April in Mississippi is Confederate Heritage Month.
Because white Mississippi lawmakers aren’t just losers but losers so committed to loserdom as to be utterly unable to get over the ass-kicking their great-great-great Grandpappy Beauregard received at the hands of Union forces more than a century and a half ago.
Because despite having more Black elected officials than any other state, those officials are empowered mainly at the local level in a handful of locales, and the real political power structure in Mississippi remains firmly in the hands of white folks.
And not just any white people, but the kinds of white people who still look upon their segregationist forbears fondly and would have Black folks forget about slavery while they cling to the Confederacy like a heroin addict clings to a needle.
But aside from the pathetic-ness of their nostalgia — yearning for the past is the signature move of those for whom everything went pretty much downhill after they turned 18 — it’s the white supremacy we need to discuss.
Because there is no such thing as “Confederate Heritage” separate and apart from that.
White supremacy — and that alone — is the animating force of the breakaway government being commemorated by Mississippians this month.
Please understand: Southern heritage is one thing, but Confederate Heritage is quite another.
The former stretches back hundreds of years and extends unbroken into the present. It is a heritage enriched by the Scots-Irish, but also by the region’s Indigenous persons and Africans brought against their will. The latter group, it should be noted, includes some who were abandoned off the coast of South Carolina even before most of our European ancestors made the journey.
So too has Southern culture been enhanced by Jewish immigrants who planted roots in Atlanta, Chattanooga, and Charleston, by Latino folk, and by Southeast Asian communities that formed in the Nashville of my youth after 1975.
Southern heritage is fluid, evolving, and dynamic.
Confederate heritage is fixed in time.
It represents a mere four years of history — barely enough to develop a Bachelor’s Degree, let alone a “heritage” worth commemorating.
The Confederacy was always about one thing. And they told everyone at the time what it was.
Back then, they didn’t feel the need to bullshit the world about their motivation, because they were proud to proclaim it.
Alexander Stephens, the Confederate Vice-President, made it very clear. He said that:
Then, contrasting the Confederacy with the national government and the thinking of its founders, Stephens noted that although Jefferson and others tolerated enslavement, they considered it a moral evil that would eventually fade away because, at root, they presumed the equality of the races.
But, as Stephens explained:
And to be even more precise, Stephens stressed that, unlike other systems that had allowed and encouraged oppression based on class, irrespective of race, the Confederacy would take care to elevate all whites, no matter how lowly, above all Blacks. As he explained:
In other words, the Confederacy was not merely racist, not merely anti-Black, but fundamentally white supremacist to the core.
These were full-on Nazis before Nazis were a thing.
To celebrate Confederate Heritage is to celebrate that system and its animating mentality because, without it, there is no Confederacy — no “heritage” or history to commemorate at all.
Such a commemoration is an obvious insult to Black people, who have called the South their home for as long or longer than most whites.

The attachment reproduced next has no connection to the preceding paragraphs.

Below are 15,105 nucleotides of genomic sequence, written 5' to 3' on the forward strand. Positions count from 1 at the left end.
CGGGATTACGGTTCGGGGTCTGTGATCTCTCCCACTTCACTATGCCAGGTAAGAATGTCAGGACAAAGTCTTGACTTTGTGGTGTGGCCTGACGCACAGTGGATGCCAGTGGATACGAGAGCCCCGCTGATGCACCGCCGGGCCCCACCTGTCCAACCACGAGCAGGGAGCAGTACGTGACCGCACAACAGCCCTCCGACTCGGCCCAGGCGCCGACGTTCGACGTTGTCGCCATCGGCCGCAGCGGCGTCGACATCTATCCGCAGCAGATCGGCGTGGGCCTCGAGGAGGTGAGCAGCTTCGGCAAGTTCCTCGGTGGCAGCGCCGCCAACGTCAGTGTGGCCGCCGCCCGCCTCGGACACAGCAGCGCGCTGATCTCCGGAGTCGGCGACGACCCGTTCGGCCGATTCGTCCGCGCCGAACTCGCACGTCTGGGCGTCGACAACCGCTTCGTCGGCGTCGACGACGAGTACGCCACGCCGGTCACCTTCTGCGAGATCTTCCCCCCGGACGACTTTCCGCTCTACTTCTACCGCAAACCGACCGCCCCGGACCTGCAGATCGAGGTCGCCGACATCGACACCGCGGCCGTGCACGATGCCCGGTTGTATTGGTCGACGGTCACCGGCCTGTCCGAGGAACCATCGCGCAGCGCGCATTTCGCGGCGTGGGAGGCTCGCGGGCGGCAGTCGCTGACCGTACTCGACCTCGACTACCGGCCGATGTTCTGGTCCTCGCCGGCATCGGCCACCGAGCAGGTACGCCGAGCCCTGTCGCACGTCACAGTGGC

But it’s also an insult to those white Southerners who have long opposed the white supremacy on which the Confederacy staked its purpose.
It insults the memory of Southern abolitionists like John Fee and Moncure Conway. It spits in the face of white southerners who stood against Jim Crow and joined the civil rights struggle — people like Bob Zellner, Virginia Foster Durr, Anne Braden, Will Campbell, and many others.
It conflates a deep and meaningful Southern culture — rich with music, literature, food, and a linguistic lyricism all its own — with a nefarious enterprise dedicated to the ownership and perpetual subordination of other human beings and nothing else.
All decent Southerners should be offended by the confusion, by the mistaking of one for the other.
To not take offense at Confederate Heritage Month as a white Southerner is to accept the suggestion that your heritage is one of racist iniquity — a moral blot on the region’s soul and your own.
And if a Yankee tried to tell you that, you’d come to blows over it.
But white lawmakers in Mississippi can insist upon it year after year, and you’ll just smile and take it.
Or worse, say amen.
That version of Southern pride is counterfeit.
It’s a psychological balm for losers.
Losers like the men who fought for an ignoble cause.
Losers like their progeny who still honor them despite the grotesque purpose for which they gave their lives.
Perhaps one day, Mississippi will enter the 21st, or at least the 20th century.
But I wouldn’t hold my breath.
This post was previously published on Tim Wise’s blog.
You may also like these posts on The Good Men Project:
|Escape the Act Like a Man Box||What We Talk About When We Talk About Men||Why I Don’t Want to Talk About Race||The First Myth of the Patriarchy: The Acorn on the Pillow|
Join The Good Men Project as a Premium Member today.
All Premium Members get to view The Good Men Project with NO ADS.
A $50 annual membership gives you an all access pass. You can be a part of every call, group, class and community.
A $25 annual membership gives you access to one class, one Social Interest group and our online communities.
A $12 annual membership gives you access to our Friday calls with the publisher, our online community.
Register New Account
Need more info? A complete list of benefits is here.
Photo credit: Shutterstock